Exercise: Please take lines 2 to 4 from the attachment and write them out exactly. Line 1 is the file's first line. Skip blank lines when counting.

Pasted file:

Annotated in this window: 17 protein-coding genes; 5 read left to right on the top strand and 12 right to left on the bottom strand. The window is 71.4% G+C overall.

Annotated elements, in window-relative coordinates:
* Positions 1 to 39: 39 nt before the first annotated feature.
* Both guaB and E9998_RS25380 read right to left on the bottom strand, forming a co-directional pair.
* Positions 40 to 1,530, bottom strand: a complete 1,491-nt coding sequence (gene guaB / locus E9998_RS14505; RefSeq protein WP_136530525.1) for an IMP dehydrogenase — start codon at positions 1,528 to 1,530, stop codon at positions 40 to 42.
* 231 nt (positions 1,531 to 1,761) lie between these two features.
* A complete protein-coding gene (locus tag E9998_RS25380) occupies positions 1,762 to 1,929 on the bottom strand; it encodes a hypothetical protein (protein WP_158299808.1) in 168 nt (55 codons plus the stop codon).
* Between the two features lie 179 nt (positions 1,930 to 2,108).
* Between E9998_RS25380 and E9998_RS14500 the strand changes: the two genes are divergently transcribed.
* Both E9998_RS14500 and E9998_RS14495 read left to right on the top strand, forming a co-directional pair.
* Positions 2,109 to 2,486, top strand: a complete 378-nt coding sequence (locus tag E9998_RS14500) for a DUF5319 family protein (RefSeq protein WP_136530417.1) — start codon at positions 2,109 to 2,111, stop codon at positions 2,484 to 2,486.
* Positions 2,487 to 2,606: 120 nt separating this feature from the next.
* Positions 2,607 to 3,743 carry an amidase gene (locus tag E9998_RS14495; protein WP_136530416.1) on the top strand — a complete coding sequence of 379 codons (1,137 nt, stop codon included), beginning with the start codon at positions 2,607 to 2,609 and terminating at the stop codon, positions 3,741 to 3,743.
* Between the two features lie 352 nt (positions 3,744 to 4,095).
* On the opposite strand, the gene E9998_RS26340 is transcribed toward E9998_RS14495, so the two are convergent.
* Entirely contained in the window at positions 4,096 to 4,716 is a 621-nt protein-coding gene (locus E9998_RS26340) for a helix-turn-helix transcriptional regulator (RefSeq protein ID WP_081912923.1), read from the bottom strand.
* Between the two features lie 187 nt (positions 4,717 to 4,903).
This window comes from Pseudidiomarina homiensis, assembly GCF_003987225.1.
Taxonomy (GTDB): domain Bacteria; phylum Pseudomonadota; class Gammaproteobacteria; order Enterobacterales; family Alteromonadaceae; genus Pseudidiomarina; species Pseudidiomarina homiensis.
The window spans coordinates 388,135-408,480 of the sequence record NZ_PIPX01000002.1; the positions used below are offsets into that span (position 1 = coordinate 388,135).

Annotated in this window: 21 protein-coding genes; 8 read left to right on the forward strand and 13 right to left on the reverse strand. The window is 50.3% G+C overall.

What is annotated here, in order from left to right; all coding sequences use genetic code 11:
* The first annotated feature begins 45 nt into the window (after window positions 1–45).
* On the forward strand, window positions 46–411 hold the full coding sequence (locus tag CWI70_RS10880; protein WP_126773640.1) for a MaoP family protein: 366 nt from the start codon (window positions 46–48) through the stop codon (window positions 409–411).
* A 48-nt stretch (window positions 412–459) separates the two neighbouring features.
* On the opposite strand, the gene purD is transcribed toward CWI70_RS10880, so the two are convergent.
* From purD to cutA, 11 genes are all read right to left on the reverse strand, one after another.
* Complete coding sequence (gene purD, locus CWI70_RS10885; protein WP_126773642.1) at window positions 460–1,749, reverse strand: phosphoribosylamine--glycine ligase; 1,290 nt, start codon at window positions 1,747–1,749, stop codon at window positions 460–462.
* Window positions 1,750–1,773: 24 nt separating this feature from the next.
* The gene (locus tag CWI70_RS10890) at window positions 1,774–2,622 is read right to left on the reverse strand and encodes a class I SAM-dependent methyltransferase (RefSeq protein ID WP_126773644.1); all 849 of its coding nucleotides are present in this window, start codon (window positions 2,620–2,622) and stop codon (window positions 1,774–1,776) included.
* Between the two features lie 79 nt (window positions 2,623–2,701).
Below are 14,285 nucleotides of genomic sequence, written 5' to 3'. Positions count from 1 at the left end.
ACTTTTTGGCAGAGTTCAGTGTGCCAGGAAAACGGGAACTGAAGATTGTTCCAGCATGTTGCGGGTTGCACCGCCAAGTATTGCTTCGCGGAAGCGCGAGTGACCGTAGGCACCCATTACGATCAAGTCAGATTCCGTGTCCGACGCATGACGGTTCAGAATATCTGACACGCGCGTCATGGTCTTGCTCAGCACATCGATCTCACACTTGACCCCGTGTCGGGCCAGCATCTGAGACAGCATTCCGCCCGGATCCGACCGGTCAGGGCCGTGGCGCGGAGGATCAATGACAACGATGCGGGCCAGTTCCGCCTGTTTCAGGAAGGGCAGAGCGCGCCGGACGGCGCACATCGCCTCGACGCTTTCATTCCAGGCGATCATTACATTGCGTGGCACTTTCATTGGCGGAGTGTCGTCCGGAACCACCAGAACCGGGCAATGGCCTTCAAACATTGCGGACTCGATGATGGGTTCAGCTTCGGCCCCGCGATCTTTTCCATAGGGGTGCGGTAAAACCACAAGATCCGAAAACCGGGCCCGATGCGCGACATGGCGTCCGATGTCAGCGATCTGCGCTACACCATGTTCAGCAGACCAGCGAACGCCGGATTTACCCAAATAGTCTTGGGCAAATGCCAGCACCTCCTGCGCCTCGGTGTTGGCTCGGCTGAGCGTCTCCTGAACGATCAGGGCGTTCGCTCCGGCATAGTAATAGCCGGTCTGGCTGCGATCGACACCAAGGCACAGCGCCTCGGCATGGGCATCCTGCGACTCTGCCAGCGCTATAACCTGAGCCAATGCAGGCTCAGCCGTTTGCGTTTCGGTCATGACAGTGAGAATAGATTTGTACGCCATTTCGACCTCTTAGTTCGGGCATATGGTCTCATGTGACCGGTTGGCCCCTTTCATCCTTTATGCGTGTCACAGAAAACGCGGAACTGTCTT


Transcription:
Annotated elements, in window-relative coordinates:
* Positions 1 to 39: 39 nt before the first annotated feature.
* Both guaB and E9998_RS25380 read right to left on the bottom strand, forming a co-directional pair.